On the Camerata, memory, and filesystems

Some of these sections should maybe be split out into posts. I'll let them stew and see what happens.

I've been itching to work through A Programmer's Introduction to Mathematics, so maybe I'll kick off that as the first of the technical books that I start reading. Coincidentally, I happen to have a notebook on standby for it. Why this book? It covers, at a high level, a lot of the maths topics that I want to build familiarity with. When I do assessments of where I am and where I want to be, one of the biggest barriers to moving forward is a lack of maths comfort.

On the Camerata

I've been thinking a lot about the idea of the Camerata and the need to find people that will help me grow. The new job seems like a good place to progress, but it seems like it would be helpful to find people that I don't work with - like some of the IRC channels I used to be a member of. The nice thing was that it wasn't all people interested in the same thing. The Cloudflare paper club was good for this; we had representation from security engineering, infosec, SRE, the data team, and probably a few more that I forgot about. Jessica noted the key characteristics of the Camerata as being:

  • People with diverse skills and perspectives worked together.
  • They had sponsorship.
  • They shared a common goal.
  • They were unsatisfied.
  • They had a common strategy.
  • The Camerata talked a lot, and listened to each other talk.
  • They practiced together!
  • They experimented.
  • Criticism came from people designated to the role.

As I'm reading The Dream Machine, I can't help but notice the same thing in a lot of the other efforts described, like the MAC and Xerox PARC. I bet that if you looked at other places, like Sun pre-Oracle, you'd find the same thing. It's not a guarantee of financial success, but it will make people good at what they do. That is very much something that I think I missed out on - most of my work to date has been silo'd off as a single person, and it's limited my growth. One way I'm fighting this is in my bullet journal: I have tables for skills I want to learn, which is an unordered set of things, and a table for moving things forward: what should I do now, and what should I after that? When I finish the now and move to the next, I write down the new next. The first table is kind of a map of where I'm going, the second is a tool for keeping me focused. There's still no replacement for feedback and a group that helps you to refine your skills.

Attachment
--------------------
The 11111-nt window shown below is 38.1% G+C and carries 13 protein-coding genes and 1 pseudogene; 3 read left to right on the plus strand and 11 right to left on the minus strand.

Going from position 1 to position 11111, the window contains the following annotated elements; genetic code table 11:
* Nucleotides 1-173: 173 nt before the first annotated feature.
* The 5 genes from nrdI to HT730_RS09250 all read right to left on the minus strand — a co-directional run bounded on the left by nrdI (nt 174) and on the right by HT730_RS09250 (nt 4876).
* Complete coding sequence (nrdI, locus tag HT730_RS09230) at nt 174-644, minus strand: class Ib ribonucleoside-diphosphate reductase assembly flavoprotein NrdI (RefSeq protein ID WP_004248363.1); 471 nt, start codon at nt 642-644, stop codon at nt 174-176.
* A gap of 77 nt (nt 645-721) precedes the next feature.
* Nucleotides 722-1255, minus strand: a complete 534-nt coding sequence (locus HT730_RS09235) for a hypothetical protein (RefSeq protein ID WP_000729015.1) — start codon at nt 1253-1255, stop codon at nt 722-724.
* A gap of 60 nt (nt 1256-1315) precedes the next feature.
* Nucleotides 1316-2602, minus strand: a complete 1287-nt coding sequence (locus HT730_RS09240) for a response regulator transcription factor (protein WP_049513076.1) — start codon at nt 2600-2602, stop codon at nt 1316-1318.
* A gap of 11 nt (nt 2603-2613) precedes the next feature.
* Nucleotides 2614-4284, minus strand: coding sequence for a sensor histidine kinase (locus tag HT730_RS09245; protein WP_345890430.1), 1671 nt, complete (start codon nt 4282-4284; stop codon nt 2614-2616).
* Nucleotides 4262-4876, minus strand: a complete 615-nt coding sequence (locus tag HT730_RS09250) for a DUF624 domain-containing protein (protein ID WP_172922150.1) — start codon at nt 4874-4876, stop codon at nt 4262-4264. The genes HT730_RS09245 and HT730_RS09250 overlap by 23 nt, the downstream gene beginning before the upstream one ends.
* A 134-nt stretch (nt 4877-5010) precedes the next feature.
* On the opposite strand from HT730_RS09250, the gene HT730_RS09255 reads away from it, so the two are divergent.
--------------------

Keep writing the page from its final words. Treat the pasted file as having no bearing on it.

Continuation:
On memory

There was an Aeon post [1] published last week that I missed; it asks the question of "what becomes safe to forget" in the context of the transition to a society where increasingly more work is done by computer. The author makes the example that as we switched to an agrarian society, we forgot how to track animals and survive in the woods. Certainly, some people still remember how, but this is by-and-large not commonly remembered in modern society - they have become the province of mostly hobbyists. So what are the skills that we no longer need? What things that we consider foundational will be someone's hobby in the future? Is that a good thing?

It's more than just societal skills, though. What about the kinds of things we ourselves used to remember, individually? For example, in high school, you had to remember (or write down) your friends phone numbers; I think that now most people use their phones for this [2].